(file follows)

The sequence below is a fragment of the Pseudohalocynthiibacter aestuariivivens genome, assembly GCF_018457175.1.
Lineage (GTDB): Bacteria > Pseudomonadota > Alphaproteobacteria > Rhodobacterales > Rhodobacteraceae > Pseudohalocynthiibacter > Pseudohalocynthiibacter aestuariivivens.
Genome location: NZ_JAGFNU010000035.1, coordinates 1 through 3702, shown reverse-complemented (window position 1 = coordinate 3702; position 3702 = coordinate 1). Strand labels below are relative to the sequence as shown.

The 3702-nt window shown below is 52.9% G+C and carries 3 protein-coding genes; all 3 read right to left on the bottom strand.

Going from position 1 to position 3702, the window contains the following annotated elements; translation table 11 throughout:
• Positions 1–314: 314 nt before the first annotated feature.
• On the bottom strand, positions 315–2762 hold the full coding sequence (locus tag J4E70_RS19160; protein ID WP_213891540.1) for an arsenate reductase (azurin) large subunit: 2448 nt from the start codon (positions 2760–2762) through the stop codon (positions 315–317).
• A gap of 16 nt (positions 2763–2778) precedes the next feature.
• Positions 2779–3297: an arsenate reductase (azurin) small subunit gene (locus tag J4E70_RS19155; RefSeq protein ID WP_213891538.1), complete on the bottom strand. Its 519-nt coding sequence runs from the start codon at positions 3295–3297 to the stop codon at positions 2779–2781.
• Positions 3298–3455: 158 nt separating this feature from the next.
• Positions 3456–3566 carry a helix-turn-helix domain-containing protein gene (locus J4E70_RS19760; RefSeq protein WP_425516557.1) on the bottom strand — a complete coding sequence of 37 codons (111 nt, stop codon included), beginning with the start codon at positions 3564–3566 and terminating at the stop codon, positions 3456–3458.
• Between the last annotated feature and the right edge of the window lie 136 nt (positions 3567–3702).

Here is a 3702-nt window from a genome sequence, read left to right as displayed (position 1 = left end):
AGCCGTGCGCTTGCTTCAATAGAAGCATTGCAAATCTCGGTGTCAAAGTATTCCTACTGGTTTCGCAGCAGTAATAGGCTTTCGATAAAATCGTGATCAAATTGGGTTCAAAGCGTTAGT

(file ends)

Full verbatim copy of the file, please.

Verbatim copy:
The sequence below is a fragment of the Pseudohalocynthiibacter aestuariivivens genome, assembly GCF_018457175.1.
Lineage (GTDB): Bacteria > Pseudomonadota > Alphaproteobacteria > Rhodobacterales > Rhodobacteraceae > Pseudohalocynthiibacter > Pseudohalocynthiibacter aestuariivivens.
Genome location: NZ_JAGFNU010000035.1, coordinates 1 through 3702, shown reverse-complemented (window position 1 = coordinate 3702; position 3702 = coordinate 1). Strand labels below are relative to the sequence as shown.

The 3702-nt window shown below is 52.9% G+C and carries 3 protein-coding genes; all 3 read right to left on the bottom strand.

Going from position 1 to position 3702, the window contains the following annotated elements; translation table 11 throughout:
• Positions 1–314: 314 nt before the first annotated feature.
• On the bottom strand, positions 315–2762 hold the full coding sequence (locus tag J4E70_RS19160; protein ID WP_213891540.1) for an arsenate reductase (azurin) large subunit: 2448 nt from the start codon (positions 2760–2762) through the stop codon (positions 315–317).
• A gap of 16 nt (positions 2763–2778) precedes the next feature.
• Positions 2779–3297: an arsenate reductase (azurin) small subunit gene (locus tag J4E70_RS19155; RefSeq protein ID WP_213891538.1), complete on the bottom strand. Its 519-nt coding sequence runs from the start codon at positions 3295–3297 to the stop codon at positions 2779–2781.
• Positions 3298–3455: 158 nt separating this feature from the next.
• Positions 3456–3566 carry a helix-turn-helix domain-containing protein gene (locus J4E70_RS19760; RefSeq protein WP_425516557.1) on the bottom strand — a complete coding sequence of 37 codons (111 nt, stop codon included), beginning with the start codon at positions 3564–3566 and terminating at the stop codon, positions 3456–3458.
• Between the last annotated feature and the right edge of the window lie 136 nt (positions 3567–3702).

Here is a 3702-nt window from a genome sequence, read left to right as displayed (position 1 = left end):
AGCCGTGCGCTTGCTTCAATAGAAGCATTGCAAATCTCGGTGTCAAAGTATTCCTACTGGTTTCGCAGCAGTAATAGGCTTTCGATAAAATCGTGATCAAATTGGGTTCAAAGCGTTAGT